With the latest announcement by Gov. Kay Ivey allowing entertainment venues to reopen, local businesses are happy to reopen but restrictions are still in place and it doesn’t mean business is back to usual.

Idletime Family Center closed March 20 but continued to offer specials and discounts on social media as well as sell concessions in a tent outside the building.

Owner Mike Jones finally reopened May 22 for bowling and skating.

“We really need help from the community to get back on our feet,” Jones told The Outlook in a Facebook message. “Our peak time is January to April and May to September is always slow.”

A few guests skated and shot pool on Memorial Day weekend but otherwise things remained fairly quiet at Idletime. Jones said the lake usually draws crowds away from town but is hoping more people will turn out as time goes on.

“We are skipping lanes in between bowlers to maintain the social distancing,” Jones said. “We’re cleaning the bowling balls after each use, wiping down tables, chairs and computer screens after each use, and for skating we just ask that they not congregate with each other.”

Playhouse Cinemas co-owner Daniel Yates has also been shut down for a few months due to coronavirus-related restrictions. Similar to Jones, Yates has been selling concessions from 4 to 7 p.m. every Friday to at least bring in some money. 

“That’s been pretty steady,” Yates said. “We’re doing a special for a large popcorn and large drink for $6. This kind of gives them a reason to come by at least.”

Yates said he has no plans at this time as to when Playhouse will reopen, even though movie theaters are allowed to open with added restrictions.

“Honestly, I have no idea when we’ll open,” Yates said. “We could open now but there are no movies coming out. We could show old movies but how many people would show up for limited spacing? And at what price would we offer it? I’d have to charge regular price to be beneficial to me and people probably wouldn’t come out.”

The first round of new-release movies is set to come out mid-July, but he said things are still unclear.

“I’ve been trying to touch base with other independent theaters and nobody’s really going anything right now,” Yates said. “I figured, ‘Why do it if no one else is?’ It would be tough to open right now.”

Live music also falls into the entertainment category that remained closed until recently. Copper’s Grill food and beverage manager Chris Gibson is happy to give people some enjoyment while ensuring employees and guests are safe while doing it.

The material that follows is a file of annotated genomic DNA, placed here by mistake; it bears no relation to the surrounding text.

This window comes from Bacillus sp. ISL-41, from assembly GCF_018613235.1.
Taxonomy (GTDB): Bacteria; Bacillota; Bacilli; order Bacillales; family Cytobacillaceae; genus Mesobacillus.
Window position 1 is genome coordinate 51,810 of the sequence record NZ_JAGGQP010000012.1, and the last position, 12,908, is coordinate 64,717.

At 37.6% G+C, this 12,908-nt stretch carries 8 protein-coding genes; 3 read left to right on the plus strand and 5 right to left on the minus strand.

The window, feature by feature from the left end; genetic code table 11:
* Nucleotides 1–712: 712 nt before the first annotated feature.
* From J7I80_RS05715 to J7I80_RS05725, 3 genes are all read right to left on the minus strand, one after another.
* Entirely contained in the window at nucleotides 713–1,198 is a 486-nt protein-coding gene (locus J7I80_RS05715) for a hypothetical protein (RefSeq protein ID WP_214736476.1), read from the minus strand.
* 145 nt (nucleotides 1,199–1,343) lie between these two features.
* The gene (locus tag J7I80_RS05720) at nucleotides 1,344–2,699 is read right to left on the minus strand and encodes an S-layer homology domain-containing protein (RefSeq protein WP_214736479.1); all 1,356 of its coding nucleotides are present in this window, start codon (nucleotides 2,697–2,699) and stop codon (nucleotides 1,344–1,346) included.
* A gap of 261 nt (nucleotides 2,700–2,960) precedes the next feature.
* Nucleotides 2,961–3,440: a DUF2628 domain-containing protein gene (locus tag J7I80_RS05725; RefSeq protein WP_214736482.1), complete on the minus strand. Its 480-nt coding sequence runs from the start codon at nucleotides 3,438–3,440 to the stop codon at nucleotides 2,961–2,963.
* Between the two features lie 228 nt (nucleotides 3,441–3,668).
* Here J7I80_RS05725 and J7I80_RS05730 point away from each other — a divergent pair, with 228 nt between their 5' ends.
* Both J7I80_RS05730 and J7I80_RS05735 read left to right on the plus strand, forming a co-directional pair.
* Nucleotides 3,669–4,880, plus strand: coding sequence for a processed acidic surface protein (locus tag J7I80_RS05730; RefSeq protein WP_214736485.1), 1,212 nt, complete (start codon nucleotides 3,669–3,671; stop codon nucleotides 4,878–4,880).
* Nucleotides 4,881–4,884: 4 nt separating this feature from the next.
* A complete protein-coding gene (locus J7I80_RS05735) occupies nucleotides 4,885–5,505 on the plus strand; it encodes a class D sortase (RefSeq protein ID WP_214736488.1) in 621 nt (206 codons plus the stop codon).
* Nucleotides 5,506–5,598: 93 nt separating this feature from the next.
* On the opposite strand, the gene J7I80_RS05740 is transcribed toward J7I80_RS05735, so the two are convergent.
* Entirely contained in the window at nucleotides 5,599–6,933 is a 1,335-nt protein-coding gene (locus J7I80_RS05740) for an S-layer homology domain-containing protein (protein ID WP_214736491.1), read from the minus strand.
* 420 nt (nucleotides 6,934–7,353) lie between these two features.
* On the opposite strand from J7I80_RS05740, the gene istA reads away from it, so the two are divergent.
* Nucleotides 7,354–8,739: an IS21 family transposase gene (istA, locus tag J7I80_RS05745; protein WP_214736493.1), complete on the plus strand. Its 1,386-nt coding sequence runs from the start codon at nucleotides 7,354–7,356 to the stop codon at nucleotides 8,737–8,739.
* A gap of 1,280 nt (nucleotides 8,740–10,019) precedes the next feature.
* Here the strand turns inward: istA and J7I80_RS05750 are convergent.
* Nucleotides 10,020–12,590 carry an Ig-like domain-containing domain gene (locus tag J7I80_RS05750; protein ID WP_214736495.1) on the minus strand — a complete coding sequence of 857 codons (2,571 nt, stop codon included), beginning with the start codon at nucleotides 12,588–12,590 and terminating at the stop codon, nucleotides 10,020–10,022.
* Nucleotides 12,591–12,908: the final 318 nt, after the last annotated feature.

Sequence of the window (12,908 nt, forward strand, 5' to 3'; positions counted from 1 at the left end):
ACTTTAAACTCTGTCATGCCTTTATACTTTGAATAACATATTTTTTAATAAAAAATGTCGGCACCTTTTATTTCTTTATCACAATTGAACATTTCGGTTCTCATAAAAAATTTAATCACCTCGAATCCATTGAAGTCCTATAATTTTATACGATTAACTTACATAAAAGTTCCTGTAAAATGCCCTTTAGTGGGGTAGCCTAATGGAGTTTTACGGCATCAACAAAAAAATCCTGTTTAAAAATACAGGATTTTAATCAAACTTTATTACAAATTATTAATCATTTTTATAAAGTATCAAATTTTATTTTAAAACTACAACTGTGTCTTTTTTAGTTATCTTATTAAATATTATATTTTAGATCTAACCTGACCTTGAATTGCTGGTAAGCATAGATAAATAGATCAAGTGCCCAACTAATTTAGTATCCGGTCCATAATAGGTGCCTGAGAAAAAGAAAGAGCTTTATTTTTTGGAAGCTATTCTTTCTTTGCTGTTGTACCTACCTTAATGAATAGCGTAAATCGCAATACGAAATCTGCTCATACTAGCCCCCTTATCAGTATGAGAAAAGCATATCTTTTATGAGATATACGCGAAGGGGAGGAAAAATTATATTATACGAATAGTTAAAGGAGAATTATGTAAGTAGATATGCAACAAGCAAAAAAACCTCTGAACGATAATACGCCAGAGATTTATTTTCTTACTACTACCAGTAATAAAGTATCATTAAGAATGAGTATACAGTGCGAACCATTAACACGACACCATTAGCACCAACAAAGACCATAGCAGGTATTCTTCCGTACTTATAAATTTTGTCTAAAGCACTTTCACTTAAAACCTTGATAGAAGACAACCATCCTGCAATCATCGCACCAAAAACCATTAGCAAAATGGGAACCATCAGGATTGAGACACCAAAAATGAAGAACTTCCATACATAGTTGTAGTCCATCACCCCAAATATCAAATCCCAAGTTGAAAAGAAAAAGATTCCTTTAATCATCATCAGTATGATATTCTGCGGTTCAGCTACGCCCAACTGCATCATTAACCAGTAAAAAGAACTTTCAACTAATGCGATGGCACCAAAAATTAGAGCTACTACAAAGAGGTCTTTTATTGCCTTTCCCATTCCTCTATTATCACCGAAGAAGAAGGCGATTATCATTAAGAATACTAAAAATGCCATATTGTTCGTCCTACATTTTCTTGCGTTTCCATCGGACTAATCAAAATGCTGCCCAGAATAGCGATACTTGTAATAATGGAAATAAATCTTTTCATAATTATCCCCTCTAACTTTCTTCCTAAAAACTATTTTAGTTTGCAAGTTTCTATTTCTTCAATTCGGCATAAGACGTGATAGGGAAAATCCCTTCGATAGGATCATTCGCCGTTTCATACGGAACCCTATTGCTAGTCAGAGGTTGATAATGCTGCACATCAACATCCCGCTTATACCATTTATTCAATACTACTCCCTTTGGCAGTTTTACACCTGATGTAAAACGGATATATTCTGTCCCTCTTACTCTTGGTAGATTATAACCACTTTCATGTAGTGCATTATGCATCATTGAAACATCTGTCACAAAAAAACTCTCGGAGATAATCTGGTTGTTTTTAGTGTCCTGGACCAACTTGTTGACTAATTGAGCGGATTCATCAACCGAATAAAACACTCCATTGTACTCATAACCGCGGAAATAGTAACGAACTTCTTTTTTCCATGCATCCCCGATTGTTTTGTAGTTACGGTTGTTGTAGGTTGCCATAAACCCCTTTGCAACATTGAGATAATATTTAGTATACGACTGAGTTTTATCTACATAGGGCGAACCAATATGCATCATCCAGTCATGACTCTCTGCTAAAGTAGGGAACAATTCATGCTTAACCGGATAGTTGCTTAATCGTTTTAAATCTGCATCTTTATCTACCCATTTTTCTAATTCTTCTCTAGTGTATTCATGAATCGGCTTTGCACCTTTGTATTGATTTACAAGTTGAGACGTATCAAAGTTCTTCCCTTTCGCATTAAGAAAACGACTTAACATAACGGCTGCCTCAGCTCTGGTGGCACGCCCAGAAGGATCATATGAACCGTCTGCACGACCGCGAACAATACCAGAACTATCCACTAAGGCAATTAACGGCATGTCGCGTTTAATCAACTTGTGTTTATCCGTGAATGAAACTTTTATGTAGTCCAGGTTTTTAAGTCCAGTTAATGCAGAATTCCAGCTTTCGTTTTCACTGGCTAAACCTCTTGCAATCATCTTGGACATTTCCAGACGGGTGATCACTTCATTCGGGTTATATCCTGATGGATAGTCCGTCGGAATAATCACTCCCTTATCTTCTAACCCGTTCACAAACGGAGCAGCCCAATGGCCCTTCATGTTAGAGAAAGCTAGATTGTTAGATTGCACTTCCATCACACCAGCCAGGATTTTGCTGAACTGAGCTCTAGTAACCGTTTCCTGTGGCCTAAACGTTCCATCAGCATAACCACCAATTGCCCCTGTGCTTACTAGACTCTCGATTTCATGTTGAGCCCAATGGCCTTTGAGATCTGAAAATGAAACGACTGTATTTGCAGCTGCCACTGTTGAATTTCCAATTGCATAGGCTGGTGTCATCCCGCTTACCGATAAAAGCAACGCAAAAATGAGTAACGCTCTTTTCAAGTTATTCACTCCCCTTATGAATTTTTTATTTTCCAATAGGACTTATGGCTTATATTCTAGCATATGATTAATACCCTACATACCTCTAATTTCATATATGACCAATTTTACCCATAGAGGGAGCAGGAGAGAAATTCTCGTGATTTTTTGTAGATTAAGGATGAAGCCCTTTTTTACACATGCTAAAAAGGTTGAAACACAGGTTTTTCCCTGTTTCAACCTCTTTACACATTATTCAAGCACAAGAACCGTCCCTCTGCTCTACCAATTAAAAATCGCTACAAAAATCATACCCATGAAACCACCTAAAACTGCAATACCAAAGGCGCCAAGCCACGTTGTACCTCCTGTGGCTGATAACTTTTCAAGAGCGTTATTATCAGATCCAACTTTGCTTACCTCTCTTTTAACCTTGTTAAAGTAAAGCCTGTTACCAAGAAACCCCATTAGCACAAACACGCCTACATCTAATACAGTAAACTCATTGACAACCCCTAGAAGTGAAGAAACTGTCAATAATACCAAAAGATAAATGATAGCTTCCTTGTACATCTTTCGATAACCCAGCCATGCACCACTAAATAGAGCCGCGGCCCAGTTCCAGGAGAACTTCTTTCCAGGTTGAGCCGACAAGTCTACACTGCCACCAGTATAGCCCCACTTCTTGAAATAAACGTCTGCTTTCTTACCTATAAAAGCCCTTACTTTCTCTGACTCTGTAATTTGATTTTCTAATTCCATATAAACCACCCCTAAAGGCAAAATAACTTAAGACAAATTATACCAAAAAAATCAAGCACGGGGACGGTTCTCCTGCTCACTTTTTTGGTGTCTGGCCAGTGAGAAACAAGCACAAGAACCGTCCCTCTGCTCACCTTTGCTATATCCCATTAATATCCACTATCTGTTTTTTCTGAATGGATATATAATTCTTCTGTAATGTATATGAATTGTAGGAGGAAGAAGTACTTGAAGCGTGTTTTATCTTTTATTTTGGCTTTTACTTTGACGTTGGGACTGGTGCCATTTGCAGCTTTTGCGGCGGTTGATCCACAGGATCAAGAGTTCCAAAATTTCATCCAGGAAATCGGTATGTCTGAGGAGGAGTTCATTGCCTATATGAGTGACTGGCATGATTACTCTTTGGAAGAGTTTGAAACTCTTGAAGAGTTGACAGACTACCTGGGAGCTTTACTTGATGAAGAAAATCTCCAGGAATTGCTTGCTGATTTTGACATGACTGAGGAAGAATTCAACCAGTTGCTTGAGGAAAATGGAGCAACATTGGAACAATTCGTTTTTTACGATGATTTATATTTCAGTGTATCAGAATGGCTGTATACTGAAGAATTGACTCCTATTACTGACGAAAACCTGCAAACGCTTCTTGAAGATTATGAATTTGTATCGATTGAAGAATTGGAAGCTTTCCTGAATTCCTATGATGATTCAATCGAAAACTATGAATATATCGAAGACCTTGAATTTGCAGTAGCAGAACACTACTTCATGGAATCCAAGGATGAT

At 5 p.m. May 22, these venues were allowed to open and Copper’s jumped on the opportunity that night.

“You’d be surprised; even though we’re up and running, a lot of people are still staying home,” Gibson said. “People have been good so far. The first night it rained but for the most part people still stayed with who they were with. Some groups got pretty tight but there was plenty of room to maneuver around.”

For Memorial Day weekend, Copper’s planned to host River Dan Band and Electric Avenue but had to cancel because those particular acts draw large crowds.

“We had a solo act and a duo over the holiday weekend,” Gibson said. “We’re trying to provide entertainment and get some feeling of coming back to normal.”

Gibson said signs are posted as helpful reminders to self-police on 6-foot distancing and sensor-activated hand sanitizing stations have been installed inside and outside. 

Copper’s is running at 50% capacity with seating for 154 total inside and outside. Tables are arranged to accommodate only six or fewer people at a table at one time.

“Even though we’re allow to have more, we’re want to put our best step forward,” Gibson said. “Everyone’s safety is in the front of our minds. No one has really complained and it’s actually helpful for the restaurant.”

Cooks and staff members wear gloves when clearing and wiping down tables and the restaurant’s cleaning company recently sprayed down the entire restaurant so it was certifiably sanitized. Paper towel dispensers and soap dispensers were replaced with sensor-activated machines as well to avoid having to touch them.

“Everyone’s safety is in the front of our minds,” Gibson said.

For listening to music on the outside stage, people are encouraged to bring their own chairs as it is difficult for staff to disinfect every time someone got up. Also, disposable cups are being used at the bars and there is no food being served at the outside bar to help people from overcrowding.

In terms of promoting the live music, Gibson said he is posting on social media only once a week instead of daily, in the hopes people will see it but it may limit the number of attendees.

“We will have music every Friday and Saturday and will continue to stay in the guidelines,” Gibson said.

Amy Passaretti is a staff writer with the Alexander City Outlook.